White House slams anti-Muslim statements of candidate Carson

The White House rebukes Republican candidate Ben Carson's anti-Muslim comments

Photo by: AP
Photo by: AP

White House press secretary Josh Earnest listens to a reporter's question during a daily press briefing in the Brady press briefing room of the White House in Washington, Monday, Sept. 21, 2015.

The White House rebuked Republican presidential candidate neurosurgeon Dr. Ben Carson’s anti-Muslim statements, on Monday.

Ben Carson said on Sunday on NBC’s “Meet the Press” program he does not believe a Muslim should become president and added that Islam is antithetical to the US Constitution. "I would not advocate that we put a Muslim in charge of this nation. I absolutely would not agree with that."

In response, White House spokesman Josh Earnest said, “This is not something that’s consistent with the values of the vast majority of Americans, and ironically enough, I actually do think that the views articulated by Dr. Carson are entirely inconsistent with the Constitution that does actually guarantee the freedom of religion in this country,”

Carson being asked whether he believed Islam was compatible with the Constitution, Carson said: "No, I don't -- I do not."

On a press release of White House spokesman Josh Earnest said that Carson’s statements are irrelevant to American Constitution saying “entirely inconsistent with the Constitution" and the First Amendment.

Earnest also said that Republicans would pay the price at the ballot box if they maintain “to countenance offensive views all in pursuit of political support.”

“Ultimately, there will be consequences, and those views will be taken into account by voters, not only in the primary, but also the general election,” Earnest told reporters.

Earnest stressed that other GOP (Grand Old Party) candidates stay silent of Carson’s “offensive” statements just because of they are chasing the same votes.

“What’s particularly disappointing to many observers, including me, is that we haven’t seen a significant outcry from all of the other candidates in the Republican race, and it’s for the same reason, because they’re chasing for the same votes,” Earnest added.

Republican candidate for Presidential elections businessman Donald J. Trump before said that Mr Obama was a Muslim and "not even an American."

Earnest stressed that Trump is not the first person that defend these kind of views but other Republicans are pursuing the same strategy.

“Now what is also unfortunate is that Mr. Trump isn't the first Republican politician to countenance these kinds of views in order to win votes. In fact, that is precisely what every Republican presidential candidate is doing when they decline to denounce Mr. Trump's cynical strategy, because they are looking for those same votes.”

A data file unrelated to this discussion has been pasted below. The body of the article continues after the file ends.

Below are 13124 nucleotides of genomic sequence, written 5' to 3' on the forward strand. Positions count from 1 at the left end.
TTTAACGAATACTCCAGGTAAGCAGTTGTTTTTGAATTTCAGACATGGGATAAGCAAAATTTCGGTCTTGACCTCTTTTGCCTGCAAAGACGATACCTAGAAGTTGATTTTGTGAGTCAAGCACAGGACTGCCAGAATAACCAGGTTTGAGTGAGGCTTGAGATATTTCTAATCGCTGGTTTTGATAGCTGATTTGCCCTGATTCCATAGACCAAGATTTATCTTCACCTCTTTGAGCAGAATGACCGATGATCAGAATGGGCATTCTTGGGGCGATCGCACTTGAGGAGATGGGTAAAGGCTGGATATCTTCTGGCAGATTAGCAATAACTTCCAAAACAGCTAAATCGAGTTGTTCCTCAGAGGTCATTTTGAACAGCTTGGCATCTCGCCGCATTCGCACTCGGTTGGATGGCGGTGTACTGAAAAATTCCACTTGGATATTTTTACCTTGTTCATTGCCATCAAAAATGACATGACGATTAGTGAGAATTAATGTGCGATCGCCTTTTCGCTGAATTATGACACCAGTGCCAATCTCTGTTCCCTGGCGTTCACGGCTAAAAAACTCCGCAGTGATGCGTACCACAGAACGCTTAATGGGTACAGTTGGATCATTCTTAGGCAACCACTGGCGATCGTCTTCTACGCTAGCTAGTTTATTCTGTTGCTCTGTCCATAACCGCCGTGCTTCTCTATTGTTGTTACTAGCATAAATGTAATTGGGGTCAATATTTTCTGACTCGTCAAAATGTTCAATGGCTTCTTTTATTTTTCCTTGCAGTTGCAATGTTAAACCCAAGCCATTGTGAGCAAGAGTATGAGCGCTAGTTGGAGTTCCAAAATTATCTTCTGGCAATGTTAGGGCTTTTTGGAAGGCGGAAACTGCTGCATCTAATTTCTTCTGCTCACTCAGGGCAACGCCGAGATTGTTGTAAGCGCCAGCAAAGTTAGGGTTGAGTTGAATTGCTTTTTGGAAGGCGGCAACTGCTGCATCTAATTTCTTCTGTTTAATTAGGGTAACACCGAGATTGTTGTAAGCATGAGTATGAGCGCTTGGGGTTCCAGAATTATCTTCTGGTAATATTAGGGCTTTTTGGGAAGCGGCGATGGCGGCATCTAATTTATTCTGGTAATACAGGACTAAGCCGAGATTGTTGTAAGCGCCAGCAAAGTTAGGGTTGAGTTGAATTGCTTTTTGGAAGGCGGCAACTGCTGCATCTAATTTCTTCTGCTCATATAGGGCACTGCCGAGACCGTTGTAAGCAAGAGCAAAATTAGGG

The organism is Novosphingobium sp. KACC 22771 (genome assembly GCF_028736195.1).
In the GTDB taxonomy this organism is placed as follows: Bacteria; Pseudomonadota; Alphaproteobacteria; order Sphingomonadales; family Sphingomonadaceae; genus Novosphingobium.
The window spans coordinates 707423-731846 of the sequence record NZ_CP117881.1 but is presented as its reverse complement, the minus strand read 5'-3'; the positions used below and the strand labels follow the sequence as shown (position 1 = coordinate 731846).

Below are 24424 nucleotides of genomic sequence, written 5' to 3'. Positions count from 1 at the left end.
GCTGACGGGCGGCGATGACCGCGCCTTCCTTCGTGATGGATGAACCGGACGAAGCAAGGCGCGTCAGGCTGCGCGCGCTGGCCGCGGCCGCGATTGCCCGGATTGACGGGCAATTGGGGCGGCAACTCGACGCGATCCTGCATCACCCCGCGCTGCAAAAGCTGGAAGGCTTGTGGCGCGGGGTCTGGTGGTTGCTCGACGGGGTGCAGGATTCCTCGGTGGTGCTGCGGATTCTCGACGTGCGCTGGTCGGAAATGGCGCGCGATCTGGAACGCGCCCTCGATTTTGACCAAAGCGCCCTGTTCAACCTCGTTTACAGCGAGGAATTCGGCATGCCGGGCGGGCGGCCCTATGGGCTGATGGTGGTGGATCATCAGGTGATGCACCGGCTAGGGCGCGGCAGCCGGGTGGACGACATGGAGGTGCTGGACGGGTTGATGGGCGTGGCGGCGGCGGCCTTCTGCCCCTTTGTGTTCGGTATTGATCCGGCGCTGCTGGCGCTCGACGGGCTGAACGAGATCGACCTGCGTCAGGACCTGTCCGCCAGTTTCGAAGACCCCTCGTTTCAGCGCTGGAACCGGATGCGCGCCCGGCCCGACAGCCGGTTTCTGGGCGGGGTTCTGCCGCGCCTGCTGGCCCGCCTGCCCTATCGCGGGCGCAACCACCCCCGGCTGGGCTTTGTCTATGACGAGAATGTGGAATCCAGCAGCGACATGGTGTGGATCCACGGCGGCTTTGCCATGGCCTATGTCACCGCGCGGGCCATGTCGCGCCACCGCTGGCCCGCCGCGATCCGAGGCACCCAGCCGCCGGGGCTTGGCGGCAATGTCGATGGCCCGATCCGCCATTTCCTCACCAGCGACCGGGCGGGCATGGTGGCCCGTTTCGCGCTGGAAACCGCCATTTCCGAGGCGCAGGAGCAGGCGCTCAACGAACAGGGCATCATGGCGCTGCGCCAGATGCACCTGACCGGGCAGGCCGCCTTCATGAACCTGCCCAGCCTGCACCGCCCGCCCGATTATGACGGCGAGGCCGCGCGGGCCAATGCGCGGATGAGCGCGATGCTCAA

One of the Presidential candidates from Democrats Hillary Rodham Clinton tweeted the Constitution's Article VI  from his personal Twitter account against Dr. Carson’s statements according to Islam and Muslims.

Another Presidential candidate from Democrats Sen. Bernie Sanders rebuked Dr. Carson anti-Muslim speech saying "You know, this is the year 2015," adding "You judge candidates for president not on their religion, not on the color of their skin, but on their ideas, on what they stand for.”

One of the Dr. Carson’s rivals for Republican candidacy, Senator Ted Cruz from Texas said “You know, the Constitution specifies there shall be no religious test for public office and I am a constitutionalist.”

Republican Senator Lindsey Graham from South Carolina also reacted of Carson’s claims saying that the neurosurgeon doctor "is not ready to be Commander-In-Chief. America is an idea, not owned by a particular religion," the Huffington Post reports.

America’s largest Muslim civil rights group and advocacy organisation, the Council of American-Islamic Relations (CAIR), whose mission is to enhance understanding of Islam and empower American Muslims, called on the Carson to withdraw from the race.

"Mr. Ben Carson is wrong today to assume and say that American Muslims should not be president of the US," Nihad Awad, national executive director of the CAIR, said at a news conference, ABC reported.

"To me this really means he is not qualified to be president of the United States," said the group's spokesman, Ibrahim Hooper. "You cannot hold these kinds of views and at the same time say you will represent all Americans, of all faiths and backgrounds."

According to Pew Research Center, Muslims in the US are growing and now holds %0.9 of the American population.


TRTWorld and agencies